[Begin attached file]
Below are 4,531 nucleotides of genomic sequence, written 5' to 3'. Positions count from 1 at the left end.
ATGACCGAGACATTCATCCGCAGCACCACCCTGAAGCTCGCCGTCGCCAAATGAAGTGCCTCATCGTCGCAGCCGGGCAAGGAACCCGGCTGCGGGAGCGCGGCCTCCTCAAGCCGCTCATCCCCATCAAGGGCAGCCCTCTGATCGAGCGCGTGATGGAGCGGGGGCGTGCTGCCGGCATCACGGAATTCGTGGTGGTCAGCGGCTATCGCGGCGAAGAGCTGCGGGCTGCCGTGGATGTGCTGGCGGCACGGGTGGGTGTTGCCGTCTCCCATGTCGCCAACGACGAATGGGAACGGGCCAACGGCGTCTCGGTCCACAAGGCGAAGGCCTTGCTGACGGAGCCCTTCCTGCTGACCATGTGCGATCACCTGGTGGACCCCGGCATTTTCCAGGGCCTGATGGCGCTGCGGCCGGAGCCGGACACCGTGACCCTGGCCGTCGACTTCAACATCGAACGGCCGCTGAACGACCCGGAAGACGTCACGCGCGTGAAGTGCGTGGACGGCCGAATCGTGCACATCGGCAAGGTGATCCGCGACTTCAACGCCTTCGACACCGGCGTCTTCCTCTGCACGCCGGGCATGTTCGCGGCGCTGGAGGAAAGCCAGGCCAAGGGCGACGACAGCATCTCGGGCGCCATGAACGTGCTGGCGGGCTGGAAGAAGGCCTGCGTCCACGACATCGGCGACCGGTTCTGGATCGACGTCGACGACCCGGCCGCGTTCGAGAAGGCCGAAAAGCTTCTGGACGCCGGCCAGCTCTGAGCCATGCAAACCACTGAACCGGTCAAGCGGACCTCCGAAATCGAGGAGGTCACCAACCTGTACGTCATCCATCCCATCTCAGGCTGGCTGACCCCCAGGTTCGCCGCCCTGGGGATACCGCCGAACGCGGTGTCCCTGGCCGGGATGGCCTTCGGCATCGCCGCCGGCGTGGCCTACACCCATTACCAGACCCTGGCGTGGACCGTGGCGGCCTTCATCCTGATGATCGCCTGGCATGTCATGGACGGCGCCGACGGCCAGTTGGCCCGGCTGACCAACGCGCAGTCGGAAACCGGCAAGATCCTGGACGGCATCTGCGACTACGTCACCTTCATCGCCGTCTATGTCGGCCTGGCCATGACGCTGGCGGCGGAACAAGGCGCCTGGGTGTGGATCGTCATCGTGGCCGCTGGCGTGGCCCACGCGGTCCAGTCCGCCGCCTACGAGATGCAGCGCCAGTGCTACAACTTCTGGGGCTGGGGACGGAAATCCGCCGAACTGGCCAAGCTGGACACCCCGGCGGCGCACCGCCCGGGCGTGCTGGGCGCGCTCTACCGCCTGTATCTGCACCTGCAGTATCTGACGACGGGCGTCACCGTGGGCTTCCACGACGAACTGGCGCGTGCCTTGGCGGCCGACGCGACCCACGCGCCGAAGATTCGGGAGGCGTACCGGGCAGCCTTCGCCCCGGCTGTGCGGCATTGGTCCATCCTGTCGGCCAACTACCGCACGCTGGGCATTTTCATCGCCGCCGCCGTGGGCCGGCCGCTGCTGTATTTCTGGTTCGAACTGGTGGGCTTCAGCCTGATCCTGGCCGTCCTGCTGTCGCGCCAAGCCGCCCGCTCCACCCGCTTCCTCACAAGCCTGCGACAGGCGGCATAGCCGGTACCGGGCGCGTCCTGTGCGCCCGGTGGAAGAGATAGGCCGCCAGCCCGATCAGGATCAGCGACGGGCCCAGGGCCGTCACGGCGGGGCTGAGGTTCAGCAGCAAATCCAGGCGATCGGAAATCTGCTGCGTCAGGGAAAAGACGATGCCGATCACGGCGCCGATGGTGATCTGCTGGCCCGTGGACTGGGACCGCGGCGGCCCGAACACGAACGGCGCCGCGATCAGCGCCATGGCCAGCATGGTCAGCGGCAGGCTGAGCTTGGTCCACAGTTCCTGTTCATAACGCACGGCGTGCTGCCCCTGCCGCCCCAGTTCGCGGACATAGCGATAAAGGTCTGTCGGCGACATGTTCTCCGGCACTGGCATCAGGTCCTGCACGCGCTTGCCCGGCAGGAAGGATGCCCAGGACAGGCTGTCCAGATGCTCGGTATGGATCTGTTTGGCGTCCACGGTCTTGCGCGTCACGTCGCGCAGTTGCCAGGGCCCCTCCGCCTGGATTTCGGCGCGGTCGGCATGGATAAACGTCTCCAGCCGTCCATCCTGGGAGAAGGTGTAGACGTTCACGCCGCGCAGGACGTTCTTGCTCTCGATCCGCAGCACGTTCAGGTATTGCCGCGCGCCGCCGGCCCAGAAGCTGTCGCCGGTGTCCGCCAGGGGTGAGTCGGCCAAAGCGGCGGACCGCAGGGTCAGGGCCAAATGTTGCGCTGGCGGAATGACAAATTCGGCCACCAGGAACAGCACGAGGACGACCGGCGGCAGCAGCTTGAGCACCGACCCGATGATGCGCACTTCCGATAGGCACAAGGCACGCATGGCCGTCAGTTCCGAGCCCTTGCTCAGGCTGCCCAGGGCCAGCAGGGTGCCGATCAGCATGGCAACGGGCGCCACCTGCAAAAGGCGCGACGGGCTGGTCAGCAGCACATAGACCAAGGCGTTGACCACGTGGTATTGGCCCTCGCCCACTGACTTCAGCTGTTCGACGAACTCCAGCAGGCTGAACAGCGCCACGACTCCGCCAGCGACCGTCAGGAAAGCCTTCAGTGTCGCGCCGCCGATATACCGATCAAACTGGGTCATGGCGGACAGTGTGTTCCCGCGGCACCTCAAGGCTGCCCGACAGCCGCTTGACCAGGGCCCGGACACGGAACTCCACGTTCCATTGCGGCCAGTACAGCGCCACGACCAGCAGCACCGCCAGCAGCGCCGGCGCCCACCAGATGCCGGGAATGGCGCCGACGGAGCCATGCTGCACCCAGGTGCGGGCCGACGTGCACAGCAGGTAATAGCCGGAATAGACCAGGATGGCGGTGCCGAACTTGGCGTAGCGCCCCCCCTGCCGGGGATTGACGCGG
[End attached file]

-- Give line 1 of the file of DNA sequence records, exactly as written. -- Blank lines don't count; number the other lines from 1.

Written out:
Below are 4,531 nucleotides of genomic sequence, written 5' to 3'. Positions count from 1 at the left end.